Stringing is a common problem when 3D printing and can be very stressful to clean up, especially if you’re not sure how to do it.
To clean up existing stringing on 3D prints, you’ll want to use a lighter, heat gun or hairdryer to apply heat to the stringing. This will quickly shrivel the stringing and leave the rest of the model in good order. Make sure not to apply heat for too long. You can also use a X-acto knife or scalpel to clean stringing.
Keep reading for more information on how to clean up stringing on 3D prints.
How to Clean Up Stringing on 3D Prints
These are the main ways to clean up stringing on 3D prints:
- Use a lighter
- Use a heat gun or hair dryer
- Use a X-acto knife or scalpel
- Use an electric knife
- Freezing method
1. Use a Lighter
One of the best methods to clean up existing stringing on your 3D prints is to use a lighter or a similar light source.
You can use either a normal lighter, such as the Bic Classic Full Size Lighter, or a torch lighter, such as the Kollea Torch Lighter, both can be found over at Amazon for a great price. If you’re using a torch lighter, remember to adjust the flame to a small, controlled size.Error: Unknown Link Type
The steps are similar to using the heat gun or hair dryer, just hold the lighter flame at a safe distance from the print and sweep it back and forth over the strings, which will cause them to melt and disappear.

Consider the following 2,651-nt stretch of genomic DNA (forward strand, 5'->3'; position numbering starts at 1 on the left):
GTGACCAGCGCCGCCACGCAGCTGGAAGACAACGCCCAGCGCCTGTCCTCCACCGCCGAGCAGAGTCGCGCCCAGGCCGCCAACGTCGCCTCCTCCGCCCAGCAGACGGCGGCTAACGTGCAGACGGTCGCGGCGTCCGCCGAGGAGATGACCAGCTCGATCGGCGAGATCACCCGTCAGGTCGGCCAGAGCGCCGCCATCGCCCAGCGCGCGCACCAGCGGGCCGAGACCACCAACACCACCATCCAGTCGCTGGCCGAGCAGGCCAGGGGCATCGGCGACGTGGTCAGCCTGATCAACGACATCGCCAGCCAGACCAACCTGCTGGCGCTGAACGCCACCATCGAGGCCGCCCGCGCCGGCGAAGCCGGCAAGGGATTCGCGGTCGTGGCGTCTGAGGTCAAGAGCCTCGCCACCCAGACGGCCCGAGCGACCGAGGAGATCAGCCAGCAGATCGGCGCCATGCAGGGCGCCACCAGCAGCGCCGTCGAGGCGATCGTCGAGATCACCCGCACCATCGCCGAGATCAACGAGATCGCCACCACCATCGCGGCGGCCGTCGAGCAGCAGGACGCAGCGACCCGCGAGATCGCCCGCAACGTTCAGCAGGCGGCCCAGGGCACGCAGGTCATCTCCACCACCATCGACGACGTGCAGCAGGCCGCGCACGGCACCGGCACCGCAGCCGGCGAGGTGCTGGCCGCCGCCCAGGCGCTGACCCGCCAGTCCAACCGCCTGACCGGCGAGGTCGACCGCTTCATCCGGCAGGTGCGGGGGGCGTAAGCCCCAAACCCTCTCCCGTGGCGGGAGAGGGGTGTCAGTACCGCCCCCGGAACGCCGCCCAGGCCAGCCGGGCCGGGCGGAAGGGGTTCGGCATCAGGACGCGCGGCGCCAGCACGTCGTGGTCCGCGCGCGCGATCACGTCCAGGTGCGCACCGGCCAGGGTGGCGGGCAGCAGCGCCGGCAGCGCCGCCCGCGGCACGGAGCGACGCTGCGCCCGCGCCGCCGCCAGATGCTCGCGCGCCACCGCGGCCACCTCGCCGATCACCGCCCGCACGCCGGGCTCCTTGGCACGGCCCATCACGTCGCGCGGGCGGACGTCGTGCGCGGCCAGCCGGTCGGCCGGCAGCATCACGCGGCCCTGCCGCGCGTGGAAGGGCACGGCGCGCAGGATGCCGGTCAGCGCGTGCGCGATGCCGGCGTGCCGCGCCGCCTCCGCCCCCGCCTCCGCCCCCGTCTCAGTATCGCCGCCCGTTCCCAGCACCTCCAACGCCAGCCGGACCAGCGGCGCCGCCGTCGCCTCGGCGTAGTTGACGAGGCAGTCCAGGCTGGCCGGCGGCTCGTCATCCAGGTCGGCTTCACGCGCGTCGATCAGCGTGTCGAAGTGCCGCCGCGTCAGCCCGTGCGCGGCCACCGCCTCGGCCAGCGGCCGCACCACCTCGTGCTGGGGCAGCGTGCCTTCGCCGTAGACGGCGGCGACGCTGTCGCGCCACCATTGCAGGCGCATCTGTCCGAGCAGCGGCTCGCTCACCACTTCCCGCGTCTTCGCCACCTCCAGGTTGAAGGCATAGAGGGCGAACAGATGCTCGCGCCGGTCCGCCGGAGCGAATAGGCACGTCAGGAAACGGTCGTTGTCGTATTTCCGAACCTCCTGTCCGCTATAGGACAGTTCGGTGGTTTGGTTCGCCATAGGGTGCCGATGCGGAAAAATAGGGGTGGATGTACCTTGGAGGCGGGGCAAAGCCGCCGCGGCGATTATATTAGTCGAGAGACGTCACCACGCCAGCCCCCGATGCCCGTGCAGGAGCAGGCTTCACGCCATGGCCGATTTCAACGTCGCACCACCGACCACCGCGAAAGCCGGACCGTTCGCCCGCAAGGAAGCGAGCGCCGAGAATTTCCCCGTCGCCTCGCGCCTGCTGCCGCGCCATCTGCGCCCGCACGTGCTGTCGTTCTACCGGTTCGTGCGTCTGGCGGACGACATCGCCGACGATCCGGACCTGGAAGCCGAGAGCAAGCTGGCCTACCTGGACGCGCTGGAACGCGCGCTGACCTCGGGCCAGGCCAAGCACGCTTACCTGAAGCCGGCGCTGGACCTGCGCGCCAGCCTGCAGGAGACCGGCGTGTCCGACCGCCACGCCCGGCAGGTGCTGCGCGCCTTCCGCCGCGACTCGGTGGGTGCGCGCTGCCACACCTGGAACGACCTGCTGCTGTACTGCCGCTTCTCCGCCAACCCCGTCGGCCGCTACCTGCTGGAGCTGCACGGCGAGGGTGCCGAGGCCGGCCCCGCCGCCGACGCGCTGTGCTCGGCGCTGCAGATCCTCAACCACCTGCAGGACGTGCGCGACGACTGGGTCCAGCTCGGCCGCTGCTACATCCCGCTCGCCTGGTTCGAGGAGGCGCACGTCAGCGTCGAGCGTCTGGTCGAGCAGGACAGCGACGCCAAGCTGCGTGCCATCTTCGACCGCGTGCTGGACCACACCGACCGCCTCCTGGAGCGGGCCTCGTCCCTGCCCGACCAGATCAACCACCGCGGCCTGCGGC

One 3D printing hobbyist stated that it is best to use a torch lighter instead of a heat gun if your model only has light stringing as a heat gun can easily damage the print.
Check out the video below to see in detail how to use a lighter to clean up stringing.
2. Use a Heat Gun or Hair Dryer
Another possible way to clean up stringing from your 3D models is to use a heat gun or a hair dryer. The heat will cause the strings to soften, making it easier to remove them manually. You may need a tool to help such as an X-acto knife or scalpel.
When following this method, it is important to start carefully. Set the heat gun or hair dryer to a low or medium heat setting.
Hold the heat gun or hair dryer at a safe distance from the print, typically a few inches away, and gently sweep the flame back and forth over the strings, which will cause them to melt and disappear.
Be careful not to overheat the model or concentrate the heat in one spot for too long as that can damage the printed object. Remember to let the print cool down before handling it further, as the melted filament may still be hot.
You can find both a heat gun, such as the SEEKONE Heat Gun, over at Amazon for a great price and good reviews.
One user really recommends the SEEKONE Heat Gun for cleaning up stringing on your 3D prints as it works really well and helps to cut down on post-processing time.